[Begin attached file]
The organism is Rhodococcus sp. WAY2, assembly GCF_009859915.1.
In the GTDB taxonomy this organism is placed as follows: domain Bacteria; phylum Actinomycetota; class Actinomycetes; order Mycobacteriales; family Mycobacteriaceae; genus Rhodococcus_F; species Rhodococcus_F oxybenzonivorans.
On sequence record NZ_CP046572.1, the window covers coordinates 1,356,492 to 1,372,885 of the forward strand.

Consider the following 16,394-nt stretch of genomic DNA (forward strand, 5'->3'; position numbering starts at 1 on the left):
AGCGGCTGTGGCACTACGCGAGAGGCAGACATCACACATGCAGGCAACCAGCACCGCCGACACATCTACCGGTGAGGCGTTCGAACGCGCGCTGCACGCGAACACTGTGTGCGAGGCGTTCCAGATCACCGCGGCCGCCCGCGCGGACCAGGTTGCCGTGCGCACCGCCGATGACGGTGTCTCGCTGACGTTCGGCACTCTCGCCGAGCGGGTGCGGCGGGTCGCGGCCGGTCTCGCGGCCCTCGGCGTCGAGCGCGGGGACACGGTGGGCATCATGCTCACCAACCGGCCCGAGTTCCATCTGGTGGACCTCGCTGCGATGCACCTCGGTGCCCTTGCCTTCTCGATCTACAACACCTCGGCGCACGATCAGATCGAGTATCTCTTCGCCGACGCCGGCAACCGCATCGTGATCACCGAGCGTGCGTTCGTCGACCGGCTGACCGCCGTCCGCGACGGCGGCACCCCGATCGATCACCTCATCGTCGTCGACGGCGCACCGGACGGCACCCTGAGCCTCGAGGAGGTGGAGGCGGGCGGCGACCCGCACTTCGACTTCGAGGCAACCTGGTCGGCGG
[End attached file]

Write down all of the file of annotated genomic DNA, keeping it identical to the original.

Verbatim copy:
The organism is Rhodococcus sp. WAY2, assembly GCF_009859915.1.
In the GTDB taxonomy this organism is placed as follows: domain Bacteria; phylum Actinomycetota; class Actinomycetes; order Mycobacteriales; family Mycobacteriaceae; genus Rhodococcus_F; species Rhodococcus_F oxybenzonivorans.
On sequence record NZ_CP046572.1, the window covers coordinates 1,356,492 to 1,372,885 of the forward strand.

Consider the following 16,394-nt stretch of genomic DNA (forward strand, 5'->3'; position numbering starts at 1 on the left):
AGCGGCTGTGGCACTACGCGAGAGGCAGACATCACACATGCAGGCAACCAGCACCGCCGACACATCTACCGGTGAGGCGTTCGAACGCGCGCTGCACGCGAACACTGTGTGCGAGGCGTTCCAGATCACCGCGGCCGCCCGCGCGGACCAGGTTGCCGTGCGCACCGCCGATGACGGTGTCTCGCTGACGTTCGGCACTCTCGCCGAGCGGGTGCGGCGGGTCGCGGCCGGTCTCGCGGCCCTCGGCGTCGAGCGCGGGGACACGGTGGGCATCATGCTCACCAACCGGCCCGAGTTCCATCTGGTGGACCTCGCTGCGATGCACCTCGGTGCCCTTGCCTTCTCGATCTACAACACCTCGGCGCACGATCAGATCGAGTATCTCTTCGCCGACGCCGGCAACCGCATCGTGATCACCGAGCGTGCGTTCGTCGACCGGCTGACCGCCGTCCGCGACGGCGGCACCCCGATCGATCACCTCATCGTCGTCGACGGCGCACCGGACGGCACCCTGAGCCTCGAGGAGGTGGAGGCGGGCGGCGACCCGCACTTCGACTTCGAGGCAACCTGGTCGGCGG